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$50 to go from 8GB to 16GB on the new iMac. Really?


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#1 of 5 ONLINE   Ronald Epstein

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Posted November 27 2012 - 11:43 AM

Allegedly according to this website it only costs $50 more to go from 8GB to 16GB.

For $200 more you get a different 16GB configuration. Not certain why that would be better or worse.

Hoping that this is the final pricing that Apple will give when building the iMacs.

Any difference in the memory combinations that I should be aware of? $50 is better than $200.


 

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#2 of 5 OFFLINE   Steve Tannehill

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Posted November 27 2012 - 12:50 PM

Doesn't the new iMac have 4 slots? I'll bet the cheaper configuration is 4x4. (I would make sure that it is 2x8, so you can add 2x8 later should you decide if you want 32 gig).

#3 of 5 OFFLINE   Craig S

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Posted November 27 2012 - 01:01 PM

Ron, for the $200 upgrade, it looks like this company is just taking the stock Apple 16 GB config (2 8 GB modules) and reselling it to you. $200 sounds like what Apple would charge for this upgrade.


For the $50 upgrade, they are taking the stock base Apple 8 GB config (2 4 GB modules) and adding their own 8 GB module before they ship the machine to you. Last time I checked 8 GB modules are going in the $30-$40 range, so again this sounds about right - they're adding a modest markup to cover labor and a bit of profit. Note this config leaves 1 memory slot open. You usually want to add memory in matched pairs, so if I were you I might go with the $100 upgrade to 24 GB - that will fill both slots that Apple leaves open with 8 GB modules. Or heck, go for the $200 32 GB upgrade and max the thing out.


There should be no difference between the expensive memory from Apple and the modules this company is putting in. Memory is memory.

Want to save even more money? Get the lowest stock memory config (8 GB), and buy your own 8 GB modules from Crucial, Amazon or Newegg. As I said, they'll run you at most $40 apiece. For $160 you could bump the machine to 32 GB. You just have to do the install yourself  - luckily on the new 27" iMac the memory is still user-installable - including pulling the existing 4 GB modules if you want to go all the way to 32 GB.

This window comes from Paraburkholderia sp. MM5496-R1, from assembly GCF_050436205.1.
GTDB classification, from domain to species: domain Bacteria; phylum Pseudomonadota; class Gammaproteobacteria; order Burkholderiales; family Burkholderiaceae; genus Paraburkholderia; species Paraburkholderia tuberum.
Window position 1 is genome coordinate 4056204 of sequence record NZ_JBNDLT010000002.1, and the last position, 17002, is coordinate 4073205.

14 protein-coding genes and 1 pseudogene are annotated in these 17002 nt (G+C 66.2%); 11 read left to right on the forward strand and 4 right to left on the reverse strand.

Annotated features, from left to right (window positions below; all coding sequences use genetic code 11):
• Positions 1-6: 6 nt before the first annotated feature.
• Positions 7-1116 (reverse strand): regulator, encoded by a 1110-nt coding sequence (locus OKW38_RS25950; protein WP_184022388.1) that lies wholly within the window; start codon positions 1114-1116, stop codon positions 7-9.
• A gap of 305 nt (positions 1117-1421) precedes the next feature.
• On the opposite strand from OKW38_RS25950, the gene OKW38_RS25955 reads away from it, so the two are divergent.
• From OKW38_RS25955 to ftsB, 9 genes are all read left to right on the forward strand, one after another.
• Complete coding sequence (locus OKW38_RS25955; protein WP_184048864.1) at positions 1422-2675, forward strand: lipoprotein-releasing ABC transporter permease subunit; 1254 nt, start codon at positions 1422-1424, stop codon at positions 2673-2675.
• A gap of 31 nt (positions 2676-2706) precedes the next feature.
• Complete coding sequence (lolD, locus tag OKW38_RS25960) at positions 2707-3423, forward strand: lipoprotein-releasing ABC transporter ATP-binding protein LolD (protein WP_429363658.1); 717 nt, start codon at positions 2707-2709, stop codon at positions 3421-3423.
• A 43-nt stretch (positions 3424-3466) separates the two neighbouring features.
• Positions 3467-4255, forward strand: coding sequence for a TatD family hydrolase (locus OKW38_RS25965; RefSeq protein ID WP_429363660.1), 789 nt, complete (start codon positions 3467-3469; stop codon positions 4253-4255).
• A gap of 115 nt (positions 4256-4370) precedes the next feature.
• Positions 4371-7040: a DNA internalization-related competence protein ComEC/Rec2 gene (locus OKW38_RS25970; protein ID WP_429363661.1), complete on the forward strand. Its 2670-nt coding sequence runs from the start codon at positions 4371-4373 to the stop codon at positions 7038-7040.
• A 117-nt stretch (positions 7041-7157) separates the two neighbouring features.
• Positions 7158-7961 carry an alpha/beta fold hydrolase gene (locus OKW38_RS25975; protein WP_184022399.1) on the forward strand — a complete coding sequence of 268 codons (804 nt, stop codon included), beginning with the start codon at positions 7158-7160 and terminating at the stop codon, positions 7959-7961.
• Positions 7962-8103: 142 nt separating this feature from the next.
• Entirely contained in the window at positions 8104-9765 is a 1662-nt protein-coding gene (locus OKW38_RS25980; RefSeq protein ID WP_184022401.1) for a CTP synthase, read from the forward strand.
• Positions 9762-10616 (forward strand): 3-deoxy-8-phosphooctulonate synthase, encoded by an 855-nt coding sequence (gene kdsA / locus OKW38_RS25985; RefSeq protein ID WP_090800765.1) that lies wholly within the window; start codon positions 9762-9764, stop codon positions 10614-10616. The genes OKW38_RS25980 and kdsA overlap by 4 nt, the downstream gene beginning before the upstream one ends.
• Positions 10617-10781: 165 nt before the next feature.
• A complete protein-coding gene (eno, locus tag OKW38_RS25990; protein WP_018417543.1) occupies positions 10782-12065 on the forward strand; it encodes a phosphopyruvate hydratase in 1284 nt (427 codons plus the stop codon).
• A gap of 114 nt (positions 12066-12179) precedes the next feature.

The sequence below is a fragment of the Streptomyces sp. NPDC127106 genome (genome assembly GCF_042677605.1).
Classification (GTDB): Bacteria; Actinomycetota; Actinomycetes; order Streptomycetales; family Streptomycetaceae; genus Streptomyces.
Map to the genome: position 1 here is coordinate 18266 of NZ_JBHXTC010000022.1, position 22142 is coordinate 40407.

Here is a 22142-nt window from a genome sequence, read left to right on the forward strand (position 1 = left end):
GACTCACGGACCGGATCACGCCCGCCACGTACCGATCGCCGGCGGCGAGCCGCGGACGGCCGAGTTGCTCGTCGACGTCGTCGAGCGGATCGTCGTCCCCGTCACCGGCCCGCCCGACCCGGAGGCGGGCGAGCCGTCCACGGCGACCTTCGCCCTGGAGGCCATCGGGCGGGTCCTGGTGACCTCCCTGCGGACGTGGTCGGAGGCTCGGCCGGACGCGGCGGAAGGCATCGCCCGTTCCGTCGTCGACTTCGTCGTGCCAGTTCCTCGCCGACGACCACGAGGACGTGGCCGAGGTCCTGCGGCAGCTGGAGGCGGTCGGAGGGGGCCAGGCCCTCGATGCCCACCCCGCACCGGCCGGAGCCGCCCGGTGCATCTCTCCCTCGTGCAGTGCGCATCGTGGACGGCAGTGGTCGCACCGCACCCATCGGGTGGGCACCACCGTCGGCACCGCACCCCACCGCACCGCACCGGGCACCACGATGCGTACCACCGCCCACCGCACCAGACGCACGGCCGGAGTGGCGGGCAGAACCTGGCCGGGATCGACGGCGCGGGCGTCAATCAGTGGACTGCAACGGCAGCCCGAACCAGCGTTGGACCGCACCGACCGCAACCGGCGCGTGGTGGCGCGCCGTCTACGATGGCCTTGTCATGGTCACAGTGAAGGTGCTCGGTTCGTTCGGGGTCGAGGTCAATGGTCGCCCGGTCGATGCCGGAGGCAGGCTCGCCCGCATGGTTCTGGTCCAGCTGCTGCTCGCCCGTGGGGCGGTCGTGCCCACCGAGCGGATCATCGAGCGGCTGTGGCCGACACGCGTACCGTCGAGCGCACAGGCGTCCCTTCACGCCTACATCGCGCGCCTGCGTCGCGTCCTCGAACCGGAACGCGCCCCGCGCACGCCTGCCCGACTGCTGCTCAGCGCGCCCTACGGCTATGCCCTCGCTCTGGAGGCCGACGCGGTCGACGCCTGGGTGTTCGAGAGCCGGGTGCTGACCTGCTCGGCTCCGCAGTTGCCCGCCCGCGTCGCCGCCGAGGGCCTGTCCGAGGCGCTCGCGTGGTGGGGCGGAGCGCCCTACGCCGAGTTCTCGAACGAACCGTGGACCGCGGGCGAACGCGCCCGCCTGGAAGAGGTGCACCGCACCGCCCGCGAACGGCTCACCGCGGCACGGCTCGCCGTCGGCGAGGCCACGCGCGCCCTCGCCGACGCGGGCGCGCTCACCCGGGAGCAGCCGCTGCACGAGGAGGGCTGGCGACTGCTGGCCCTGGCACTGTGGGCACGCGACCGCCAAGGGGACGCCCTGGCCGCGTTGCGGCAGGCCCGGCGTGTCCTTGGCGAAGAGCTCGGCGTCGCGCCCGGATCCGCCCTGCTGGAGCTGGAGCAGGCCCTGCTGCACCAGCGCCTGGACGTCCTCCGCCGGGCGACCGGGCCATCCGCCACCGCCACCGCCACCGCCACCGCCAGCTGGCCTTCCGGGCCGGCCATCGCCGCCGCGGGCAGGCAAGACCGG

However, if you're uncomfortable doing the memory install yourself, this company's upgrade prices are very reasonable, IMO. Again, I'd say pay the $200 to go to 32 GB, and then you don't have to think about it again. With the kind of things (video editing, right?) you do on your Mac you can never have too much memory!


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#4 of 5 ONLINE   Ronald Epstein

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Posted November 28 2012 - 01:01 AM

Aahh, okay, I see.  Thought those prices were Apple standard.


I am hoping...praying....that Apple charges a nominal fee to go from 8GB to 16GB.

With the Retina Macbook Pro they only charged (I think) $100 or $200 more. I am leaning

towards $100 more as I know it was a deal that I could not resist.


If it is more expensive to add ram via Apple you can bet I will go through Crucial. I have

upgraded memory in my iMac before.


 

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#5 of 5 OFFLINE   Thomas Newton

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Posted November 30 2012 - 04:22 AM

Any difference in the memory combinations that I should be aware of? $50 is better than $200.

Yes. If you're buying a current-generation 21.5" iMac, memory is non-user-upgradable. On the Apple site, expanding the help in the custom-order screen reveals Retina-MBP-like text saying that it is important to order the amount of RAM that you want when you get the machine because you will not have a chance to expand it later. (I don't know if this means that the RAM is soldered in, or "just" that there are sockets sealed inaccessibly inside.) Apple's price for upgrading the 21.5" iMac to 16 GB of RAM at order time is $200, which is not especially a great price given that 8 GB modules now go for something like $36 to $50 elsewhere and are now at rough price parity (cost per byte) with 4 GB ones. If you're buying a 27" iMac, then you have 4 user-accessible RAM slots, which you can fill with 4 GB or 8 GB modules from the likes of Crucial and OWC. One third-party 8 GB module plus the factory RAM, and you're up to 16 GB very inexpensively.




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